Did you see when David Ferman did his juggling and balancing of a burning molotov cocktail act on America’s Got Talent? Amazing. He’s a smart kid. He realized that in order to impress the judges and the audience that he needed to do something extraordinary. With a little creativity and organization we are all capable of being more productive, successful and profitable. Like Ferman, we have to be consistent, apply practice as well as step out of our comfort zone.
Here is the clip of David Ferman in action. This is how I feel when I’m trying to “juggle” my company. As a business owner there is a lot of pressure to get things done all while, managing, taking risks and captivating an audience.
While I like to watch TV, I don’t normally have much time to watch TV and I don’t have time to watch TV because I’m too busy juggling multitude of tasks for my business and daily life. So I sat down to write this post and come up with ways to maximize productivity for business. Some of these ideas can also be applied to our daily lives.
Business Productivity is an organization’s ability to use all recourses available to them in an effort to produce an environment where goods or services needed by customers and clients can be profitable. Are there things that could be changed within our businesses would make them more productive? There is often a lot of wasted time, redundancy and lack of focus in business. Ever put off a project that you knew would benefit your business because you “didn’t have the time”? Yet we find time for everything else that needs to be done and more.
6 Ways to Organize and Maximize Business Productivity
Manage Your Time
To maximize your productivity you must first become organized. By becoming organized you can focus your time on important tasks. Start with a time journal. Within a week, it will become clear where time is being wasted.
Do What You Are Good At
Look for passion. If you are repeatedly given a task that you don’t like to do it will most likely take you twice as long to complete it. Delegate and outsource tasks that can be done by others and focus on the work that you are passionate about. This concept applies to your employees as well. A quarterly evaluation of each employee will help you decide who is right for what job.
Work With Your Customers
Remember the Pareto Principle better known as the 80-20 rule? This principal simply states that 80 percent of your results come from 20 percent of your resources. How does this translate in terms of business? Well 80 percent of your profits come from 20 percent of your customers. In addition, 80 percent of your sales come from 20 percent of your products.
So ask yourself, who have you done the most business with recently? Make a list with 30 of your best customers then narrow that down to 5-10 customers that you do repeat business with. Do you think they would be willing to refer you to others and are they people that you think you would like to work with? Discuss with them whether or not they would be willing to refer you to others and if not, what can you do different so that they would. Did you know that most referrals come from those who receive promotional products from a company. That’s because promo gifts are great reminders and keep the company’s name in mind.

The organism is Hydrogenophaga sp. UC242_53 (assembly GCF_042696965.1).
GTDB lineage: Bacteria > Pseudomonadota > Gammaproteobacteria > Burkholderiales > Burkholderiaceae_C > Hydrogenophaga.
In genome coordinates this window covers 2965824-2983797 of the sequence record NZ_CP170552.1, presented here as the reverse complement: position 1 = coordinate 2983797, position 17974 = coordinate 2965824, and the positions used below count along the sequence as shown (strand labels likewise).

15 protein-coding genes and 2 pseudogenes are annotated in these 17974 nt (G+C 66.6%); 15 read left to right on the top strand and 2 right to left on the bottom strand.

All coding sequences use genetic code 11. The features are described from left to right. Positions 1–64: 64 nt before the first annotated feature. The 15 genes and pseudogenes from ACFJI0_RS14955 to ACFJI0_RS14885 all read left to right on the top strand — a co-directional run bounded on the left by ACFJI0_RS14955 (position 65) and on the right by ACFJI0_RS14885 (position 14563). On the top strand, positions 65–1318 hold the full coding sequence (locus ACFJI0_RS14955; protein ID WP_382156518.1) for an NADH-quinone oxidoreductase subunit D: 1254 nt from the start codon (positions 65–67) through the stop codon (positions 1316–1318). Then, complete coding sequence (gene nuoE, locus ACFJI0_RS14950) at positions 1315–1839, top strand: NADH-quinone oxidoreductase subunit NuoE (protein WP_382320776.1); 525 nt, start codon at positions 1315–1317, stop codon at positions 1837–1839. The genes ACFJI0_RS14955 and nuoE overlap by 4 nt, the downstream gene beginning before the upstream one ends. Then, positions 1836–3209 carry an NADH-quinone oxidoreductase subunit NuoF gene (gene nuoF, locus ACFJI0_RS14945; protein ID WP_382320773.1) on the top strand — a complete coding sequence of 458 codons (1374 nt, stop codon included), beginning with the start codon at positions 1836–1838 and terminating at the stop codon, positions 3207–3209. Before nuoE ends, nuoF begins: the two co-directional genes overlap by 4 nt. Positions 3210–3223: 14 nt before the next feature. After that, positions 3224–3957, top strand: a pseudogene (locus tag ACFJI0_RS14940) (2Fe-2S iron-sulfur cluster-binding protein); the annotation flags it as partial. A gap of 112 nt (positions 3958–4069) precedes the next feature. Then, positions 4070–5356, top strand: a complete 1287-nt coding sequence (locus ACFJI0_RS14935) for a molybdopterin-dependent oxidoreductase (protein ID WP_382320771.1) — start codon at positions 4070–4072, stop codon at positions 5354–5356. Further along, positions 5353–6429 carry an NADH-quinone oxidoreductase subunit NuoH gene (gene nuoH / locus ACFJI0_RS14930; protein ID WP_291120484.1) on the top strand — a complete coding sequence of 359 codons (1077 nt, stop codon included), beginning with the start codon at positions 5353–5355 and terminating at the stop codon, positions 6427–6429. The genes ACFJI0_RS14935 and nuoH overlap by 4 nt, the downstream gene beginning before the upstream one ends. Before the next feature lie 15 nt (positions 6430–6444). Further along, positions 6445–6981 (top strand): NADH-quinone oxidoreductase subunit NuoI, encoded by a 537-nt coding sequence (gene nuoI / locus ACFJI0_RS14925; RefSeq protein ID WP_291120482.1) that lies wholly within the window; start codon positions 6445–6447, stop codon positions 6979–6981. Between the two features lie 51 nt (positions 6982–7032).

Make those customers feel important. Sometimes it is the little things we do for people that seem so big and are appreciated the most. For example:
- Host a special event just for the 5-10 customers on your list to show that you appreciate their business.
- Incorporate giveaways into your event or marketing plan. Find items clients can use in their everyday lives such as a pen with your logo.
- Send cards or emails thanking them for being a customer.
Acknowledge Your Vendors/Employees
People like to be acknowledged, they like to feel appreciated. When was the last time your let your vendors know you appreciated them and understood that without their products you would not be in business? A little acknowledgement can go a long way.
I make a habit of thanking the people I work with and letting them know that no matter what position they hold, their job is important. A couple of times a year I give custom gifts to vendors and repeat customers. I always get positive feedback. They like the idea of me thinking about them and see it as a reward for their business.
Although this may not yield immediate results, it is a productive way of using your time because keeps your business relevant. I have seen my logo in other stores and offices because of the promotional item that I had given out. The exposure is inexpensive and unlimited.
What’s not working?
At least once a year you have to take an honest look at how your fiscal year was and if it was not what you expected ask yourself “What is hindering me from reaching my maximum potential in business?” Make a list, literally write it down.
Knowing is always half of the battle. Once you know what needs to be changed reach out to another business owner or mentor. By discussing your concerns with someone you trust and admire you become susceptible to learning something new.
An Ideal Day
Whether on your computer or hand written, keep track of your ideal days. Remembering what made your business day successful will give you a greater chance of recreating that success. Having a resource of successful days can only be beneficial. Be specific in your writing. Take notes that day as if you were in class listening to a lecture. No detail is too small, even down to what you were wearing.
Do you find yourself performing a balancing act? How do you manage to juggle your business productively? How can these practices translate into your daily life too?
(Screenshot via America’s Got Talent YouTube)